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Stigma Scenarios: Support in Action

Stigma Scenarios

Know what to do when you witness HIV stigma. The first step to stopping HIV is talking openly about it and addressing stigma head on. It is important to speak up and take action when you witness others behaving in ways that are stigmatizing

But it can be hard to know what to say or do. Many of us struggle with how best to address HIV stigma and discrimination when we experience it. Check out some tips below for ways to act against stigma in everyday situations.

HIV Stigma & Discrimination in Families

You arrive to a family reunion picnic with your sister who recently shared with the family that she was diagnosed with HIV. As you make your way around to say hello and offer hugs to family members, your cousin hesitates when greeting your sister, commenting “I’m not going to get it am I?”

What you can do:

  • Model positive behavior by hugging your sister.
  • Share HIV basics, including facts about how HIV is transmitted. “I’m not sure if you know, but HIV is not spread by hugging, shaking hands, or socially kissing with someone who is HIV-positive. The HIV virus can’t survive outside of the body.”
  • Offer to have a conversation and answer any other questions she might have about HIV.
  • Follow up later with an email or text that links to educational resources.

HIV Stigma & Discrimination With Partners

You are dating a new girl and things are getting more serious. You decide that it is time to share with her that you are living with HIV. When you tell her, she gets angry and says she doesn’t understand why you didn’t just date someone that was already sick.

What you can do:

  • Whether you choose to pursue a relationship or not, this is an opportunity to stand up to HIV stigma and raise awareness of how hurtful it can be.
  • Acknowledge that you know that learning a partner is HIV-positive can be surprising. But let her know that it wasn’t easy for you to share your status with her because her reaction isn’t unusual.
  • Use the opportunity to correct her stigmatizing language. You can say, “It really isn’t appropriate to call people with HIV “sick.” I’d appreciate if you used the phrase “people with HIV” instead.” Let her know that with proper treatment, people with HIV can live long and healthy lives.
  • Explain that someone with HIV who takes their HIV medicine daily as prescribed and gets and keeps an undetectable viral load has effectively no risk of transmitting HIV to their sexual partners. Encourage her to learn more about HIV and other prevention strategies used when one member of a couple is living with HIV and the other is not, including condoms and pre-exposure prophylaxis or PrEP.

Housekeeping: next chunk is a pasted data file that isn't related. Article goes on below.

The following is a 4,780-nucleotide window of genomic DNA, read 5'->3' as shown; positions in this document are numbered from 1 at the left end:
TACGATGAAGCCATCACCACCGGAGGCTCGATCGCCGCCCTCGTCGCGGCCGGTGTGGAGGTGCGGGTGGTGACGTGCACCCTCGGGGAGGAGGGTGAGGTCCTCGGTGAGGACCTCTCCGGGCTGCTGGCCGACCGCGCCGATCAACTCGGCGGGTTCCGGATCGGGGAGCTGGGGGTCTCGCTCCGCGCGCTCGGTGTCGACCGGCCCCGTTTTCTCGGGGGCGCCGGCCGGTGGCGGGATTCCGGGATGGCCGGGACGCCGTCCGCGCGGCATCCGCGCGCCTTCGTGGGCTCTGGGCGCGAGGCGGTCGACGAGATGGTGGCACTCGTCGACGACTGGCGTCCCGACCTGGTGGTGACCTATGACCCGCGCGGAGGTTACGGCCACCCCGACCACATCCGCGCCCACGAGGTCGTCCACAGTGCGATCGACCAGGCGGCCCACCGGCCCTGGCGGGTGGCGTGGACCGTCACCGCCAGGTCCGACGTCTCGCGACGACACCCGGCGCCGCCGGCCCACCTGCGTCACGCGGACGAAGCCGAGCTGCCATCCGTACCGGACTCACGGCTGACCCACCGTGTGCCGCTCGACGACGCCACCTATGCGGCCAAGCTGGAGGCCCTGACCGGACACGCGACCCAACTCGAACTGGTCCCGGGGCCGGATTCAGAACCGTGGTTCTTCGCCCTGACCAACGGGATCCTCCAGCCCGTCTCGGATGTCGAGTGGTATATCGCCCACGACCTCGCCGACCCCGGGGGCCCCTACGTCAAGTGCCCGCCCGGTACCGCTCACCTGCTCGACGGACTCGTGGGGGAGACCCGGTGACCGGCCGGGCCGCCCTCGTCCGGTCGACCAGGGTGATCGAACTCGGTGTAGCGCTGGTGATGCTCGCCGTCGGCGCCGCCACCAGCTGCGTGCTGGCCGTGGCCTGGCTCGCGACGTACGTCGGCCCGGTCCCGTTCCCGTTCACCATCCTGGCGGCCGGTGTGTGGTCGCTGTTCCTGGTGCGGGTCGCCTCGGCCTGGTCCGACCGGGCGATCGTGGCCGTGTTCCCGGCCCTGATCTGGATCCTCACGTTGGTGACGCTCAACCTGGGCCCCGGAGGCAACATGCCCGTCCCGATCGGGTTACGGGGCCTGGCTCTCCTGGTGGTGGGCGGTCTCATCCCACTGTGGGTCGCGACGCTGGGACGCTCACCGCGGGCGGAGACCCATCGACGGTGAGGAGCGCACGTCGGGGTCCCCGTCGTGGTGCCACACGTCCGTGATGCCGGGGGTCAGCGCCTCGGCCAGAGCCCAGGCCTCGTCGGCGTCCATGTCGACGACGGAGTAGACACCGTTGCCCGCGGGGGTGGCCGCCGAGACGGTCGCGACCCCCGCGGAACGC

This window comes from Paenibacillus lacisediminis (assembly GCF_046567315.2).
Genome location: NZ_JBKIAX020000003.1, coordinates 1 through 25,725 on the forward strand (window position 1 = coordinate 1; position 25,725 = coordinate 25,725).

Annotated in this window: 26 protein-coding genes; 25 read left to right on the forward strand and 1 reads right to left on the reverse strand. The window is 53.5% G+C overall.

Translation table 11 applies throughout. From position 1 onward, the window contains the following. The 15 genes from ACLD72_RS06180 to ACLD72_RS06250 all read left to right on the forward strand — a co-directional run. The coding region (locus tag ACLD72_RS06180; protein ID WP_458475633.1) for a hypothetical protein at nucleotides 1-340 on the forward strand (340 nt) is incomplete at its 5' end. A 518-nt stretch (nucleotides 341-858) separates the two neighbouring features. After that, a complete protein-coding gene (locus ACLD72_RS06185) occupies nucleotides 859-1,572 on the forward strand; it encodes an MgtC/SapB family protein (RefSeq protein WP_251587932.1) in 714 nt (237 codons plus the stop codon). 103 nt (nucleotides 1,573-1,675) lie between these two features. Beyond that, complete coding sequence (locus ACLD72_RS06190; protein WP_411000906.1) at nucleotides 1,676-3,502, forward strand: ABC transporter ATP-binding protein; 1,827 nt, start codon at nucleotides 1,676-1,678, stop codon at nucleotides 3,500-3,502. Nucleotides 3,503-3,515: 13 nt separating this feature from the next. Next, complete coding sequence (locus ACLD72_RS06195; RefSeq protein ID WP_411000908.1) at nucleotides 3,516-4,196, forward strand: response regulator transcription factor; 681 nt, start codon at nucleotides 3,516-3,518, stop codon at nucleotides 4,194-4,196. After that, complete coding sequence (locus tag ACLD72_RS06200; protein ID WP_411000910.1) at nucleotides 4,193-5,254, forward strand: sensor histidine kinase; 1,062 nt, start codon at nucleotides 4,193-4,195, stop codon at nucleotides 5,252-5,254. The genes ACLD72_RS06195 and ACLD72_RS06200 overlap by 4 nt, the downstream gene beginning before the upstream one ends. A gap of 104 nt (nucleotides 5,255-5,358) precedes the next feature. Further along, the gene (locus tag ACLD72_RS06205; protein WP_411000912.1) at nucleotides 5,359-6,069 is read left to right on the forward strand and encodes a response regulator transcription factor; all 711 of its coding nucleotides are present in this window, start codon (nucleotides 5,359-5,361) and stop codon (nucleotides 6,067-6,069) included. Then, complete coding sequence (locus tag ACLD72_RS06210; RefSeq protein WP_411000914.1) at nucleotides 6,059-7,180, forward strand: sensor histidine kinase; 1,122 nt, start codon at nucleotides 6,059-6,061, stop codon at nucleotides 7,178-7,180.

HIV Stigma & Discrimination With Friends

Your friend gathers you and several other friends to disclose their HIV-positive status. One friend’s first reaction is, “How did you get it and do you know who gave it to you?”

What you can do:

  • Redirect the conversation by showing empathy and saying, “We’re just happy you felt comfortable sharing this with us. Do you want to talk more about how you’re feeling?”
  • Ask your friend if they have sought treatment. If not, offer to go with your friend to visit their doctor to explore their options for treatment.
  • Later, talk to your friend who posed the question and explain that asking about transmission is insensitive. This would be a good time to explain what HIV stigma is and how it can be a barrier to treatment for those living with HIV. Try not to pass judgement; instead show empathy as you help them learn more.
  • Learning more about HIV is one of the first steps to support your loved one in living a healthy life with HIV. Educate yourself about the basic facts about the virus, how it is transmitted, and treatment options available to those living with HIV.

Communicating openly and asking questions about HIV is important to promote learning and understanding of HIV. But remember, we have to do our part in being thoughtful and supportive—rather than stigmatizing or being offensive— in our responses to situations of HIV disclosure or misunderstandings about HIV.

HIV Stigma & Discrimination in the Community

During your weekly basketball league game, the subject comes up of a team member sharing on Facebook that he was going to get an HIV test. This individual is absent from the game this day. Several negative and judgmental comments are expressed by your fellow teammates.

What you can do:

  • Share the last time you were tested for HIV and ask them if they’ve thought about getting tested too. Explain that HIV testing is a normal and routine part of health care and knowing your status is important because it helps keep you healthy.
  • Explain to the team that they are contributing to HIV stigma when making judgements about people who take steps to prevent HIV transmission. Let them know that these types of stigmatizing remarks can lead people to being afraid of what people will say and less likely to get tested for HIV.

HIV Stigma & Discrimination in the Workplace

A friend at work remarks to you that another coworker shouldn’t be participating in the office potluck because he is HIV-positive. How do you respond?

What you can do:

  • Respond to your friend’s misconception kindly by explaining the facts. “You don’t need to worry. You can’t get HIV from eating food handled by a person with HIV.
  • Help your friend understand that refusing casual contact with someone living with HIV is a form a stigma.
  • Model positive behavior by eating the food your co-worker who is living with HIV brings to the potluck. Have lunch together regularly and check in with your co-worker to ensure they aren’t feeling isolated.